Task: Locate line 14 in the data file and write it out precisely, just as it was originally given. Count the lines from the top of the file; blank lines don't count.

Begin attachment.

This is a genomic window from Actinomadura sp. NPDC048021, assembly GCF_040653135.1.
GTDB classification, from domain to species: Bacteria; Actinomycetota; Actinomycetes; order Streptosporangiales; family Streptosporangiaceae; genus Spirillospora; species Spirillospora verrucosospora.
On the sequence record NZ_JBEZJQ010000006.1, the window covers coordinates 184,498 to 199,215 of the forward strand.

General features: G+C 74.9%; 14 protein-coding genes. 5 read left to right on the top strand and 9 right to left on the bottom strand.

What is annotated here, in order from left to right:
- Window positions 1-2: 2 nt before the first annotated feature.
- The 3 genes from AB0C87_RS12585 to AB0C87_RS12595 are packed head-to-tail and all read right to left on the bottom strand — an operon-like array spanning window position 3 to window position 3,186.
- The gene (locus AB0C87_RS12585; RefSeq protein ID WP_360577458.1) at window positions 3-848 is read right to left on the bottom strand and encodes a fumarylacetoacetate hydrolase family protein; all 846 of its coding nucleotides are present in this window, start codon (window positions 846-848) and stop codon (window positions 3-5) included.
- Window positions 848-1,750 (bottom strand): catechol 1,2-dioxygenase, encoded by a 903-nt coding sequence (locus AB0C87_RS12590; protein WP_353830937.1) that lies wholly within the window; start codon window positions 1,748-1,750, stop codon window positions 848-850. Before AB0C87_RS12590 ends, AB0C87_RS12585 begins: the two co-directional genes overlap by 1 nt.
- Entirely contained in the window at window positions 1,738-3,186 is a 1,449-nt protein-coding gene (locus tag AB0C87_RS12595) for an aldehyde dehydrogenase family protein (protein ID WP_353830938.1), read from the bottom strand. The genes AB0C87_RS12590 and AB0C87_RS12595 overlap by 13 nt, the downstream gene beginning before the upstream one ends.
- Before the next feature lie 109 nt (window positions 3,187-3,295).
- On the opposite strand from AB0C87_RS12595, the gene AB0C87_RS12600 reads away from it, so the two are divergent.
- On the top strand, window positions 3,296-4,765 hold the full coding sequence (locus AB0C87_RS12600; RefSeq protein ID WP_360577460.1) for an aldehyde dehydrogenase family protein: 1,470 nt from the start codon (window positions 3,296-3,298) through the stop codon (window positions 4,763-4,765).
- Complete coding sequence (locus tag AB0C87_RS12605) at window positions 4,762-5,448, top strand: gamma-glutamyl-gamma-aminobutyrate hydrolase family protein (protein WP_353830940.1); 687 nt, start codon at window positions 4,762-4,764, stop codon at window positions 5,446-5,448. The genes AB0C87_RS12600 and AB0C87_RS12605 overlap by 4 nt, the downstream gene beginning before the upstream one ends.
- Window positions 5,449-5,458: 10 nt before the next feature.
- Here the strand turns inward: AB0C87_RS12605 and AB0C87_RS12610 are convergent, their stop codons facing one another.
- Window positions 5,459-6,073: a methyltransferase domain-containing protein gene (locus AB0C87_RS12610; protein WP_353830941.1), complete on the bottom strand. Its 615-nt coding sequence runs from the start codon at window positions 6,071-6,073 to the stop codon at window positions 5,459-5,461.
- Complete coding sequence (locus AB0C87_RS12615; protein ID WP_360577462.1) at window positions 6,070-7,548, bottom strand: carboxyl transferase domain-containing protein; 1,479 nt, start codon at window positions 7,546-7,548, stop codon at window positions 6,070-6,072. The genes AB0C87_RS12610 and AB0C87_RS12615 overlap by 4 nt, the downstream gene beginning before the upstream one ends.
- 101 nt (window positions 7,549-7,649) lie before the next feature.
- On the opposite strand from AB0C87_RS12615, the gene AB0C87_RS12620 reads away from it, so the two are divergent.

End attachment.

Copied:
- Complete coding sequence (locus tag AB0C87_RS12605) at window positions 4,762-5,448, top strand: gamma-glutamyl-gamma-aminobutyrate hydrolase family protein (protein WP_353830940.1); 687 nt, start codon at window positions 4,762-4,764, stop codon at window positions 5,446-5,448. The genes AB0C87_RS12600 and AB0C87_RS12605 overlap by 4 nt, the downstream gene beginning before the upstream one ends.